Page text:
Barbara Garrity-Blake: Musician and Public Scholar
by Bland Simpson
Barbara Garrity-Blake has long been one of the most creative, innovative, and imaginative citizens in the Carolina east, and I know of no one else quite like her. She is simultaneously an energetic artistparticipant, a keen observer, an engaged public scholar, and a fierce advocate for the coastal Carolina culture she so dearly loves.
For over a generation, she has been the joyous co-leader, with her boatbuilding husband Bryan Blake, of the great, highly-spirited Down East Cajun and acoustic-roots band, the Unknown Tongues, appearing locally, often, at such important venues as Fort Macon State Park and the North Carolina Seafood Festival, touring widely as well, and also founding at home a notable, annual folk-feast at the Gloucester Mardi Gras, which occurs each February and has become a significant destination. Most recently, Barbara and Bryan have founded a summertime festival—“Wild Caught”—to emphasize and promote opportunities for fresh North Carolina seafood and those who catch, market, and distribute it. Highly talented as a bassist and frottoir player, Barbara Garrity-Blake also plays guitar and sings exuberantly with fiddler Marjorie Misenheimer in another fine musical
act, the popular duo the Lost Girls.
In two important books, The Fish Factory and The Fish House Opera (the latter co-authored with Susan West), and in numerous other articles and essays, Garrity-Blake’s writings have shown an extraordinary comprehension of and sympathy for the culture and working world of commercial fishing. Significantly, her informed advocacy and broad comprehension of coastal Carolina matters have led to her service on a number of state boards, including her appointment by the governor to a position on the North Carolina Marine Fisheries Commission from 1999 till 2007.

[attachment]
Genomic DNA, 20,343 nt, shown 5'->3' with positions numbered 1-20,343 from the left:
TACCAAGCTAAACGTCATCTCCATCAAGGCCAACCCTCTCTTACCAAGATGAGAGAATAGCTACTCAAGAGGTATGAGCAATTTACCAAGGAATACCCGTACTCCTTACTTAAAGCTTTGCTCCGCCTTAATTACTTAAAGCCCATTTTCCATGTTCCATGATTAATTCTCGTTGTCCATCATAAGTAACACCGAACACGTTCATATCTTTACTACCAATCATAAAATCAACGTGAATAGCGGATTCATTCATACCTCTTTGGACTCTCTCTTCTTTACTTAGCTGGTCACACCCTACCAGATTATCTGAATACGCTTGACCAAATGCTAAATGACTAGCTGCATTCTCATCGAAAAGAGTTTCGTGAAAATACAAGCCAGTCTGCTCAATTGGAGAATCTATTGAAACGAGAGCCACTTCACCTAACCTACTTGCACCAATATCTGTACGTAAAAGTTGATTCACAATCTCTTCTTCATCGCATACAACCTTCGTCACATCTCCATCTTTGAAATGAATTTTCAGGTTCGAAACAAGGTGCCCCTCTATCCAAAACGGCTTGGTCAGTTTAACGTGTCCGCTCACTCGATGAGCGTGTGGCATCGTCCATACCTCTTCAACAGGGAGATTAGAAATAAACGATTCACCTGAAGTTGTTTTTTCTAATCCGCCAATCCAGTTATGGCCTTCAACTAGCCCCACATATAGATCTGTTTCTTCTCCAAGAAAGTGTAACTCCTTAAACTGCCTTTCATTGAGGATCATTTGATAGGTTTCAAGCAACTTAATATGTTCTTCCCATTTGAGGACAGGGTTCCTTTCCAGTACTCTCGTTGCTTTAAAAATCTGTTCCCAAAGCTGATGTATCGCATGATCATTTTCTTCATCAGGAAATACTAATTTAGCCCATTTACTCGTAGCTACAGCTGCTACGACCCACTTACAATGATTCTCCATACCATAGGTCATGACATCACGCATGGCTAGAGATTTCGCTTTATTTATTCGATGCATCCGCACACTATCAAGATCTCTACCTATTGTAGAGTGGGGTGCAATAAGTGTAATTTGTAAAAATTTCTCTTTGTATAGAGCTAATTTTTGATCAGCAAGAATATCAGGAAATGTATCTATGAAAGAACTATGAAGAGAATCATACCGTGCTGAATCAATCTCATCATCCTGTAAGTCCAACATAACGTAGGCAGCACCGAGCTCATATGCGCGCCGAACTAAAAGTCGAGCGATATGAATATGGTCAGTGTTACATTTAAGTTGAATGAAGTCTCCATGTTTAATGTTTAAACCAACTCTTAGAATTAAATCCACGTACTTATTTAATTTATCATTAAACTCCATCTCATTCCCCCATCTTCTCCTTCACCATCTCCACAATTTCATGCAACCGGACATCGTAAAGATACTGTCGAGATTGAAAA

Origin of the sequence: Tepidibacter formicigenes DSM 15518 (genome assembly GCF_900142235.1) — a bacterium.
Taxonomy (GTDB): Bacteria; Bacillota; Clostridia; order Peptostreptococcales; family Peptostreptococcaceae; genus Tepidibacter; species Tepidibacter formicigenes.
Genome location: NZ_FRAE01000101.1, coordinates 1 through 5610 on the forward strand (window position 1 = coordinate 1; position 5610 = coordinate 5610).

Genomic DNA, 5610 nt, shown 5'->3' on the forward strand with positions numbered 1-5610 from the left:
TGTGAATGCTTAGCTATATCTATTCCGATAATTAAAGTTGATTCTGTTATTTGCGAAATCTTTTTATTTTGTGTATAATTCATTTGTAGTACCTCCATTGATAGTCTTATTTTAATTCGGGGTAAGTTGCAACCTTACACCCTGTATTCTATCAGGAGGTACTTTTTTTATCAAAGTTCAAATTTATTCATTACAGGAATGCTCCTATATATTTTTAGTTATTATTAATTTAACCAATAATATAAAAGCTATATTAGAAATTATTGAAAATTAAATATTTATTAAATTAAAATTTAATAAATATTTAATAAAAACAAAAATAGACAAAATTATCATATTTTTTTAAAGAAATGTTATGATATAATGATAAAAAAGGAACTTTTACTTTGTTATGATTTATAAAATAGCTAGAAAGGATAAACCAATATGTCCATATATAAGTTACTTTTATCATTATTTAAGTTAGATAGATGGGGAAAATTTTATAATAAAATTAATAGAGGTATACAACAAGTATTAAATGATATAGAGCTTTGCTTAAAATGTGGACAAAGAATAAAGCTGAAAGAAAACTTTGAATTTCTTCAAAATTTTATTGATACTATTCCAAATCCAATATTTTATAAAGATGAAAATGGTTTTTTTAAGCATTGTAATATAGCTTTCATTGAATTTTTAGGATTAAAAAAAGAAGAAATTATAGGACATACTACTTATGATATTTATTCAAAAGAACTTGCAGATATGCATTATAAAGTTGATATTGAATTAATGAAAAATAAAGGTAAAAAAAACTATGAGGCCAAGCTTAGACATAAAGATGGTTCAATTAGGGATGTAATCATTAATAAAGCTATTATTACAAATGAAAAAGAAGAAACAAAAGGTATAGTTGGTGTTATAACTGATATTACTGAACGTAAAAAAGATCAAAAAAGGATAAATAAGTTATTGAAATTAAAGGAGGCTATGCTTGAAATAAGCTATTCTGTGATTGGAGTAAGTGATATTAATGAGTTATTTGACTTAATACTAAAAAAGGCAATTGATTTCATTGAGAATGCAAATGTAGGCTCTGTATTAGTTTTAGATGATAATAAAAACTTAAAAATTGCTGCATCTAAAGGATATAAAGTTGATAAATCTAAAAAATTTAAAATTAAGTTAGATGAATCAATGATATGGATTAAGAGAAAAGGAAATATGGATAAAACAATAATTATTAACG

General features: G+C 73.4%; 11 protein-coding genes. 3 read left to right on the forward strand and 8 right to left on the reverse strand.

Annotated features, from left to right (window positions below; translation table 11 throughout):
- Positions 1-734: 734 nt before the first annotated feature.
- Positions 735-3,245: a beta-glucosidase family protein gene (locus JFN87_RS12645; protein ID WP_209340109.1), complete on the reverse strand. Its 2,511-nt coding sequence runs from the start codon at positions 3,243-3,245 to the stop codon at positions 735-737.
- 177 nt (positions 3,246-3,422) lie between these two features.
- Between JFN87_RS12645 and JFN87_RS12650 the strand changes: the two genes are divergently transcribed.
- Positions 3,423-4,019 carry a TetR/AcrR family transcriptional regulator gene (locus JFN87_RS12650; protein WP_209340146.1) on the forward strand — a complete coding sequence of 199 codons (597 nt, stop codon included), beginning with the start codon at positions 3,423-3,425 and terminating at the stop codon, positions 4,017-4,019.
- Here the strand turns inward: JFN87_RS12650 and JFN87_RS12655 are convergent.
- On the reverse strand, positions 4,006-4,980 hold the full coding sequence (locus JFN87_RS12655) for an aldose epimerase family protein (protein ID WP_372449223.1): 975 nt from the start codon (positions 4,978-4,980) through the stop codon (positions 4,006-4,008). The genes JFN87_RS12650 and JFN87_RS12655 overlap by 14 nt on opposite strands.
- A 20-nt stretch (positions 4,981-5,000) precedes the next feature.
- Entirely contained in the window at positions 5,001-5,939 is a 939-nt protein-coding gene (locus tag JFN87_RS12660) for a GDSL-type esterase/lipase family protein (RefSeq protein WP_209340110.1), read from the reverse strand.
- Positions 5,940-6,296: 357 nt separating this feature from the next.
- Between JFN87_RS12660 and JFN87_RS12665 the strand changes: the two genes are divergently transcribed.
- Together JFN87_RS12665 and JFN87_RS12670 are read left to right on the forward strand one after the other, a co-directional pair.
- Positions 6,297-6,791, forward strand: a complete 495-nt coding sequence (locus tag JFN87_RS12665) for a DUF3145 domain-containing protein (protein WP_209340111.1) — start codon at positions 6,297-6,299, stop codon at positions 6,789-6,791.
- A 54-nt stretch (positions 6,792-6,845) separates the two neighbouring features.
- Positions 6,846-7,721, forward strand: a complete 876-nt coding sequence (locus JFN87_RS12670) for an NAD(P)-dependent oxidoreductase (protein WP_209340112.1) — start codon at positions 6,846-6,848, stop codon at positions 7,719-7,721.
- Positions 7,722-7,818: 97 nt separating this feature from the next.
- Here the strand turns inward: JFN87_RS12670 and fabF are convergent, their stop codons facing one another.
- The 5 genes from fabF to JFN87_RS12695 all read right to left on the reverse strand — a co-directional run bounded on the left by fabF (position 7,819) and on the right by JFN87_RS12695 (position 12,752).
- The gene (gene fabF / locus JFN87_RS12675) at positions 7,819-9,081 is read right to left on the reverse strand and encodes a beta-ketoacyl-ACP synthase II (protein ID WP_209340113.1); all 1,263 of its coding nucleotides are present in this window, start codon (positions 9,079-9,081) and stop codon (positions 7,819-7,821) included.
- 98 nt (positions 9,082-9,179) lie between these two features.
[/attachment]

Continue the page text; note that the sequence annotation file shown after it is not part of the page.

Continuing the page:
Her superb organization of “Raising the Story of Menhaden Fishing,” an oral-history research and programming project with
the Core Sound Waterfowl Museum, funded by the NC Humanities Council, created much interest and led to terrific outreach toward and impact within the Carteret County fishing populations from this world, and to many people well beyond it. Her current project, “The Road at the Water’s Edge,” is a collaboration with Core Sound Waterfowl Museum and Heritage Center leader Karen Willis Amspacher, under a forward-contract with UNC Press and with projected publication in 2014 or 2015.
The closing chapter of Garrity-Blake’s The Fish Factory is as fine and penetrating a piece of dramatic nonfiction as any I have read in years. What the fisherman says at the end, to the menhaden captain (“I know why you do it, Captain—‘cause it’s in your heart!”) could, in truth, also be said of her, for one cannot help but observe and marvel at the deep, heartfelt verve she brings to all she touches: her very being intertwining as it does with music, boats, fishing, indeed, with coastal life in totality; her very high standards as a musical artist and as a keen, analytical scholar; her tirelessness, thoughtfulness, and productiveness as a widely renowned and effective regional leader—all this taken together is why she has become one of the most beloved celebrants of all that is best about our coastal provinces.
Like so many others, I have read her writings with great appreciation; relished and loved her music (and joined in, happily, on
occasion); and respected and followed her leadership. Barbara Garrity-Blake is most deserving of the NCFS’s Brown-Hudson Folklore Award; her wide range of admirers rejoice in her receiving this honor.
Bland Simpson is Kenan Distinguished Professor of English & Creative Writing at UNC Chapel Hill and the longtime pianist for the Red Clay Ramblers.
Simpson, Bland. “Barbara Garrity-Blake: Musician and Public Scholar.” North Carolina Folklore Journal 60.1-2 (2013): 22-25.